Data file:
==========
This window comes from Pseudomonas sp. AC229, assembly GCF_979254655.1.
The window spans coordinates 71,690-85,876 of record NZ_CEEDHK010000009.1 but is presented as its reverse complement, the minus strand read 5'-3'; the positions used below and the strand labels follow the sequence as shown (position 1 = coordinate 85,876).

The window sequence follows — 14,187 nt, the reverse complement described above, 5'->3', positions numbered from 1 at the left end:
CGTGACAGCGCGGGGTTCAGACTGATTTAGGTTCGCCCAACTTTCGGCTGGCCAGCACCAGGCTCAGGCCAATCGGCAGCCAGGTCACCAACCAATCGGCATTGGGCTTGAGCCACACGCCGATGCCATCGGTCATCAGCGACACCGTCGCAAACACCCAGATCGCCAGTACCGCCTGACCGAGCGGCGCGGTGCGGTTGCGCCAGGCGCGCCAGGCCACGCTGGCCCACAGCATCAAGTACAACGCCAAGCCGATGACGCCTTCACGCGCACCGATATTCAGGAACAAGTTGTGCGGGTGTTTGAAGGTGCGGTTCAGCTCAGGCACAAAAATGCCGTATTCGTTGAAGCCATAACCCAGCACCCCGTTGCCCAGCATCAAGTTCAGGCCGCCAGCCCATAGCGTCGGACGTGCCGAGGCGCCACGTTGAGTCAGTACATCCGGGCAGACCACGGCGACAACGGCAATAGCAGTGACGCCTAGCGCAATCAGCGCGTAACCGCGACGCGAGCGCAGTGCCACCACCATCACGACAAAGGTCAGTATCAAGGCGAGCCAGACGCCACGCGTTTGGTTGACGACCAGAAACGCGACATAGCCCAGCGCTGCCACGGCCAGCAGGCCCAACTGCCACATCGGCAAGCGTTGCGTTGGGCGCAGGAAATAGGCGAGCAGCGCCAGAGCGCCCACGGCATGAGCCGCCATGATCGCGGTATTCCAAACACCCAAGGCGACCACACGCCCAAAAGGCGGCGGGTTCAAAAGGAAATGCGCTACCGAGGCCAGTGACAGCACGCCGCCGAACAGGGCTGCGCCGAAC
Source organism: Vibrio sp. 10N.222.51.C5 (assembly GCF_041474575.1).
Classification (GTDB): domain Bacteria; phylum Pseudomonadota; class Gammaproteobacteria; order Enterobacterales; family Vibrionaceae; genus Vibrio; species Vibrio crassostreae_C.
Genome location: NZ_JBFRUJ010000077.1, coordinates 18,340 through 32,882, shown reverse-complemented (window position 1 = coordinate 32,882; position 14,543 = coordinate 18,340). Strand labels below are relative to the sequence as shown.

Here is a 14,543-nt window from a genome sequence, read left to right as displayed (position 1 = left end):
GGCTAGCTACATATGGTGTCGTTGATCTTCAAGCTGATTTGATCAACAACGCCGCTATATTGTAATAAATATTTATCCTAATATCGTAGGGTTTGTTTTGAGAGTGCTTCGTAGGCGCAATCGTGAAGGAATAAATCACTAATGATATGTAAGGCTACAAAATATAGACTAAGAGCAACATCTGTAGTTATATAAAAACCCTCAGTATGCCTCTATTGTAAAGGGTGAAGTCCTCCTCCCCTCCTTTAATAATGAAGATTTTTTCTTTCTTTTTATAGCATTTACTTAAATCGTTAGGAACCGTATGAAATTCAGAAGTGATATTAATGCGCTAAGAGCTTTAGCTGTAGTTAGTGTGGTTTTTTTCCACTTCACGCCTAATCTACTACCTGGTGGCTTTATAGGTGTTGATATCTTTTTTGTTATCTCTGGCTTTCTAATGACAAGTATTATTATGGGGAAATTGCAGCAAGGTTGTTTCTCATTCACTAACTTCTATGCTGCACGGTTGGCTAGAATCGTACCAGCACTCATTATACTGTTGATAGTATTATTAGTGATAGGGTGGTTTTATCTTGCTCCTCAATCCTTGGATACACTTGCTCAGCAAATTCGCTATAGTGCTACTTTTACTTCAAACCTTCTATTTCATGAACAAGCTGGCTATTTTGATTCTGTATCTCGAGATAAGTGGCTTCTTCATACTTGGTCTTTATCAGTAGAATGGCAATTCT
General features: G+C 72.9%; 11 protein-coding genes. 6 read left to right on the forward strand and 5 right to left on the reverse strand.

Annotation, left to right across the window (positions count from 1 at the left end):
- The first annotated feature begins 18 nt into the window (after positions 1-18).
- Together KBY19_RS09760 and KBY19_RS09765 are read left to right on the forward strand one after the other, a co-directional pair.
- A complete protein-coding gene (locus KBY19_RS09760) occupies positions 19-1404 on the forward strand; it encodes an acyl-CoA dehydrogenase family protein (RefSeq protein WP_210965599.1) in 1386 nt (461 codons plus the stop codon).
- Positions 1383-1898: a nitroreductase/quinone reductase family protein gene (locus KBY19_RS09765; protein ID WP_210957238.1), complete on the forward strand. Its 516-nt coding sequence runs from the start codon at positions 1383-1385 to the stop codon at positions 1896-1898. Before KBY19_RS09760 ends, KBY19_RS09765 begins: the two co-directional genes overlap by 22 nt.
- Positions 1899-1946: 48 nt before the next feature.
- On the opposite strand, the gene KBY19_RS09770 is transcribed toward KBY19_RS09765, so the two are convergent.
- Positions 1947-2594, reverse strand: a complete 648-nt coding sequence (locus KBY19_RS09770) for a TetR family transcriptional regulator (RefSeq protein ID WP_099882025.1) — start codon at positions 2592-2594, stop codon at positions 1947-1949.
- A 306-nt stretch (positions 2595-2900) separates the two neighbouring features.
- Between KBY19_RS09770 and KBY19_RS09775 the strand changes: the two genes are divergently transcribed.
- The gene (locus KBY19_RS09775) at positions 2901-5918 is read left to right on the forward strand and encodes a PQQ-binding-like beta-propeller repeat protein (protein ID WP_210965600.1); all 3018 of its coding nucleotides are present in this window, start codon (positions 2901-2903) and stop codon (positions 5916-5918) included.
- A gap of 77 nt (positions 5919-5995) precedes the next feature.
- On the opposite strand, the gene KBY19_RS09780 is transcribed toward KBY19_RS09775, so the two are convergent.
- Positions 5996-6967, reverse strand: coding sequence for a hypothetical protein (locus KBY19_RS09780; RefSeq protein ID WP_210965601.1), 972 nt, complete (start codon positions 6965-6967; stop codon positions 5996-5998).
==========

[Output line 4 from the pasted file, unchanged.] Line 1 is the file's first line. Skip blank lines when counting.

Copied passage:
CGTGACAGCGCGGGGTTCAGACTGATTTAGGTTCGCCCAACTTTCGGCTGGCCAGCACCAGGCTCAGGCCAATCGGCAGCCAGGTCACCAACCAATCGGCATTGGGCTTGAGCCACACGCCGATGCCATCGGTCATCAGCGACACCGTCGCAAACACCCAGATCGCCAGTACCGCCTGACCGAGCGGCGCGGTGCGGTTGCGCCAGGCGCGCCAGGCCACGCTGGCCCACAGCATCAAGTACAACGCCAAGCCGATGACGCCTTCACGCGCACCGATATTCAGGAACAAGTTGTGCGGGTGTTTGAAGGTGCGGTTCAGCTCAGGCACAAAAATGCCGTATTCGTTGAAGCCATAACCCAGCACCCCGTTGCCCAGCATCAAGTTCAGGCCGCCAGCCCATAGCGTCGGACGTGCCGAGGCGCCACGTTGAGTCAGTACATCCGGGCAGACCACGGCGACAACGGCAATAGCAGTGACGCCTAGCGCAATCAGCGCGTAACCGCGACGCGAGCGCAGTGCCACCACCATCACGACAAAGGTCAGTATCAAGGCGAGCCAGACGCCACGCGTTTGGTTGACGACCAGAAACGCGACATAGCCCAGCGCTGCCACGGCCAGCAGGCCCAACTGCCACATCGGCAAGCGTTGCGTTGGGCGCAGGAAATAGGCGAGCAGCGCCAGAGCGCCCACGGCATGAGCCGCCATGATCGCGGTATTCCAAACACCCAAGGCGACCACACGCCCAAAAGGCGGCGGGTTCAAAAGGAAATGCGCTACCGAGGCCAGTGACAGCACGCCGCCGAACAGGGCTGCGCCGAAC